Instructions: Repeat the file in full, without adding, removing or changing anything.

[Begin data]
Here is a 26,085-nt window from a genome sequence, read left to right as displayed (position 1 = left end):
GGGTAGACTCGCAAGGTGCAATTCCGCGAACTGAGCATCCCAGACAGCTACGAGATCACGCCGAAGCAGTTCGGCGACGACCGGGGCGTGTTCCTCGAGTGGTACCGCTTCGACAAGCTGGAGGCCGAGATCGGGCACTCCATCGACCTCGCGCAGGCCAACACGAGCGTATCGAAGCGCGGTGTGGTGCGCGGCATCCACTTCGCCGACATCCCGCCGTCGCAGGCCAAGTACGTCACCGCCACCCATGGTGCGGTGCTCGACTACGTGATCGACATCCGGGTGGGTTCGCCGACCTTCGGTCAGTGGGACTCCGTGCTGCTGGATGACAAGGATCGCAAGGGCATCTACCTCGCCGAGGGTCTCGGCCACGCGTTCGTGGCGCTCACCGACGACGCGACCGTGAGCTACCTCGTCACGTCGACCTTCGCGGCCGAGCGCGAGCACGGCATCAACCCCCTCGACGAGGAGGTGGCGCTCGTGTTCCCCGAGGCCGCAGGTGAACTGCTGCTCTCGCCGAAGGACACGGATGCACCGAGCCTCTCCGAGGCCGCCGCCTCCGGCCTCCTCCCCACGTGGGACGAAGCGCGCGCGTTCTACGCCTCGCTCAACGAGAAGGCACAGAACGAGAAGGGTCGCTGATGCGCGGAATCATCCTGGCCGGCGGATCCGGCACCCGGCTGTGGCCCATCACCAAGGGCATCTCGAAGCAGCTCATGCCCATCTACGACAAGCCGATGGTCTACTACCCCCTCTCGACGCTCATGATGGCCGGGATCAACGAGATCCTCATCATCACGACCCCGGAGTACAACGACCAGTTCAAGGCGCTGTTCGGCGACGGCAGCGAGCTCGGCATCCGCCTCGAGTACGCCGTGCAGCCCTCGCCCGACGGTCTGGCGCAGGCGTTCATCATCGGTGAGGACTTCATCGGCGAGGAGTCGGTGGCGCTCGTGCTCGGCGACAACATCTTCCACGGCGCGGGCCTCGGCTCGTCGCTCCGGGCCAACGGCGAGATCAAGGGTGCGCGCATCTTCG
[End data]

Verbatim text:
Here is a 26,085-nt window from a genome sequence, read left to right as displayed (position 1 = left end):
GGGTAGACTCGCAAGGTGCAATTCCGCGAACTGAGCATCCCAGACAGCTACGAGATCACGCCGAAGCAGTTCGGCGACGACCGGGGCGTGTTCCTCGAGTGGTACCGCTTCGACAAGCTGGAGGCCGAGATCGGGCACTCCATCGACCTCGCGCAGGCCAACACGAGCGTATCGAAGCGCGGTGTGGTGCGCGGCATCCACTTCGCCGACATCCCGCCGTCGCAGGCCAAGTACGTCACCGCCACCCATGGTGCGGTGCTCGACTACGTGATCGACATCCGGGTGGGTTCGCCGACCTTCGGTCAGTGGGACTCCGTGCTGCTGGATGACAAGGATCGCAAGGGCATCTACCTCGCCGAGGGTCTCGGCCACGCGTTCGTGGCGCTCACCGACGACGCGACCGTGAGCTACCTCGTCACGTCGACCTTCGCGGCCGAGCGCGAGCACGGCATCAACCCCCTCGACGAGGAGGTGGCGCTCGTGTTCCCCGAGGCCGCAGGTGAACTGCTGCTCTCGCCGAAGGACACGGATGCACCGAGCCTCTCCGAGGCCGCCGCCTCCGGCCTCCTCCCCACGTGGGACGAAGCGCGCGCGTTCTACGCCTCGCTCAACGAGAAGGCACAGAACGAGAAGGGTCGCTGATGCGCGGAATCATCCTGGCCGGCGGATCCGGCACCCGGCTGTGGCCCATCACCAAGGGCATCTCGAAGCAGCTCATGCCCATCTACGACAAGCCGATGGTCTACTACCCCCTCTCGACGCTCATGATGGCCGGGATCAACGAGATCCTCATCATCACGACCCCGGAGTACAACGACCAGTTCAAGGCGCTGTTCGGCGACGGCAGCGAGCTCGGCATCCGCCTCGAGTACGCCGTGCAGCCCTCGCCCGACGGTCTGGCGCAGGCGTTCATCATCGGTGAGGACTTCATCGGCGAGGAGTCGGTGGCGCTCGTGCTCGGCGACAACATCTTCCACGGCGCGGGCCTCGGCTCGTCGCTCCGGGCCAACGGCGAGATCAAGGGTGCGCGCATCTTCG